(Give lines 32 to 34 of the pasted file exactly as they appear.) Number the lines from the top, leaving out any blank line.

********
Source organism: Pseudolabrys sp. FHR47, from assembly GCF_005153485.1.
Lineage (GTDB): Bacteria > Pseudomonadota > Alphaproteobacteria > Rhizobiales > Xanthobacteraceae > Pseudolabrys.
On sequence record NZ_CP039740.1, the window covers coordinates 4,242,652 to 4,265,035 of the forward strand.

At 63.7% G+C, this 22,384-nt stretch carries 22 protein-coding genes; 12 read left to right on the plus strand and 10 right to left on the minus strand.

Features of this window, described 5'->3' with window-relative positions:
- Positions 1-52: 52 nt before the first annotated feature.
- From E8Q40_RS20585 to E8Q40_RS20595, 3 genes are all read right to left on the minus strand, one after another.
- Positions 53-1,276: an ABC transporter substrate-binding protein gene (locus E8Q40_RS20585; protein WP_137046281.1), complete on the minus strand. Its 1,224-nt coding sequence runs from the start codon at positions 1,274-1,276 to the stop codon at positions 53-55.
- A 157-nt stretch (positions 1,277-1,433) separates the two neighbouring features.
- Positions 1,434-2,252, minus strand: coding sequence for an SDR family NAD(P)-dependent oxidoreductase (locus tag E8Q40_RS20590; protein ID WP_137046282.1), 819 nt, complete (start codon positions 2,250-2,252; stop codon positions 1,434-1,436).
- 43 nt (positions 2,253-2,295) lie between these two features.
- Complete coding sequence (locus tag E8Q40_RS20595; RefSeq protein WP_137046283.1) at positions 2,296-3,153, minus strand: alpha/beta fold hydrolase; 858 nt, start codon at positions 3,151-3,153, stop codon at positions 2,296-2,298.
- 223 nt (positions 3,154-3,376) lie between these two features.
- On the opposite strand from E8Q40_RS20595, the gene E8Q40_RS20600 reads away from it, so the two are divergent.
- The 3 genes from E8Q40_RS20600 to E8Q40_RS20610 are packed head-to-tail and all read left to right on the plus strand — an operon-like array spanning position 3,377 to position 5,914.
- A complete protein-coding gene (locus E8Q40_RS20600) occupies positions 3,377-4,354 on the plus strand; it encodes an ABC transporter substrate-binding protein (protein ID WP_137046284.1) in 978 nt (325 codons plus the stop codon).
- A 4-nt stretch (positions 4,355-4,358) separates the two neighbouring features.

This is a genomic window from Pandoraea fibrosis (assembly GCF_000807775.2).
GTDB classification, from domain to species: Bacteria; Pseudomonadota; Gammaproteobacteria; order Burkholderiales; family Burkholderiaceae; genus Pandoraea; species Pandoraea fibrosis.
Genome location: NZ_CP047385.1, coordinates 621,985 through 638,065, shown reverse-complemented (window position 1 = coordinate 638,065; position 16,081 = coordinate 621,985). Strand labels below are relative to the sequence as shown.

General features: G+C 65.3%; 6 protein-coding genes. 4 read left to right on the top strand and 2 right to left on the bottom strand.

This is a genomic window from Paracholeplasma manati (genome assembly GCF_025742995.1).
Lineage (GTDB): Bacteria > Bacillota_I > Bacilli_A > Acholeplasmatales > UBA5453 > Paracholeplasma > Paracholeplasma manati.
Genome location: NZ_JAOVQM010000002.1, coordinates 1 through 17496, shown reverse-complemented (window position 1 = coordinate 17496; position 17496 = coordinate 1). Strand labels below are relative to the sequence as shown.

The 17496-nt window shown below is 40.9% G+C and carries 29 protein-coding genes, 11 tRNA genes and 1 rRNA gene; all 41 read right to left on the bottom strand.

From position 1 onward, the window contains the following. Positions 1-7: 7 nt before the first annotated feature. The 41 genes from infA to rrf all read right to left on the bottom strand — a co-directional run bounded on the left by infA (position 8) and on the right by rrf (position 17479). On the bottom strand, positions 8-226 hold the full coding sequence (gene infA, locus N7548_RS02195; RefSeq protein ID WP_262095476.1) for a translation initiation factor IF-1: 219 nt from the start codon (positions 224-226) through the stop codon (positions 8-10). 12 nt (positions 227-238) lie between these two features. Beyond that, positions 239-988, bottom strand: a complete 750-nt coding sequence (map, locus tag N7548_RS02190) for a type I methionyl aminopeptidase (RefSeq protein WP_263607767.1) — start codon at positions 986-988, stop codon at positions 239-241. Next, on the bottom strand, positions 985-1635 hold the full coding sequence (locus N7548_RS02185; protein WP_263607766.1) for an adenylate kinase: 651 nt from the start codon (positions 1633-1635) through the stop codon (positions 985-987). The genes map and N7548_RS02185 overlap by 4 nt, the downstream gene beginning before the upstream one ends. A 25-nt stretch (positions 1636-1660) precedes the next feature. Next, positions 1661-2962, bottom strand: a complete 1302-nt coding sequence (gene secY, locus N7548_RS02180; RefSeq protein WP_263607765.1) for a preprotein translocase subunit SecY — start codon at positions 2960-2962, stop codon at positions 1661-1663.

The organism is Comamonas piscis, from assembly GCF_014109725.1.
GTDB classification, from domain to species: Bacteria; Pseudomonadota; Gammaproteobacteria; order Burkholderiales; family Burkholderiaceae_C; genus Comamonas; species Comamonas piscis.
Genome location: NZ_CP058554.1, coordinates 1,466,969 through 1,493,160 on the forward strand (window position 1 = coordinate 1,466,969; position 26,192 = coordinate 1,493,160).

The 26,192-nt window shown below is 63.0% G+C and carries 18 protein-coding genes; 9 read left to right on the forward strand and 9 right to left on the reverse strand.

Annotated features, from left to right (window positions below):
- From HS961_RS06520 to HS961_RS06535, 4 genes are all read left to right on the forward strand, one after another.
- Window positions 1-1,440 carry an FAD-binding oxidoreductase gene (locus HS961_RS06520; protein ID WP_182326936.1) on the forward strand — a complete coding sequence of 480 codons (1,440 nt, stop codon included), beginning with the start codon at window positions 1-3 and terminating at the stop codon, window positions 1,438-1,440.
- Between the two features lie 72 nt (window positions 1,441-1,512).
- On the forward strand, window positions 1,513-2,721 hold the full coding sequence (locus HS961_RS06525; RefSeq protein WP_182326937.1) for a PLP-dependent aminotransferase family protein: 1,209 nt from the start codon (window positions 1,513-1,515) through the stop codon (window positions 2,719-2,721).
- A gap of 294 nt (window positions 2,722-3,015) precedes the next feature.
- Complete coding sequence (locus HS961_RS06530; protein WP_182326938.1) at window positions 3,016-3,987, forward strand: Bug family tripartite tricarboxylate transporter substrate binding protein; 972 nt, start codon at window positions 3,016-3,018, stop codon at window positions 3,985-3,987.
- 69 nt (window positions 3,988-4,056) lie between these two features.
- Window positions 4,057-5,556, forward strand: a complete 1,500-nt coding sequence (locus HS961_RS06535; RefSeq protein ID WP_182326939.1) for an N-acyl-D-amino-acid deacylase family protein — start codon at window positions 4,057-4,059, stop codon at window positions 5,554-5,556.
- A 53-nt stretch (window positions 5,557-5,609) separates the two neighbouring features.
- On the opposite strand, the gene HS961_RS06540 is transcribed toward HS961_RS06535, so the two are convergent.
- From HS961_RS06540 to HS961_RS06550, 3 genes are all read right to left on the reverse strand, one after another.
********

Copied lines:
- From HS961_RS06520 to HS961_RS06535, 4 genes are all read left to right on the forward strand, one after another.
- Window positions 1-1,440 carry an FAD-binding oxidoreductase gene (locus HS961_RS06520; protein ID WP_182326936.1) on the forward strand — a complete coding sequence of 480 codons (1,440 nt, stop codon included), beginning with the start codon at window positions 1-3 and terminating at the stop codon, window positions 1,438-1,440.
- Between the two features lie 72 nt (window positions 1,441-1,512).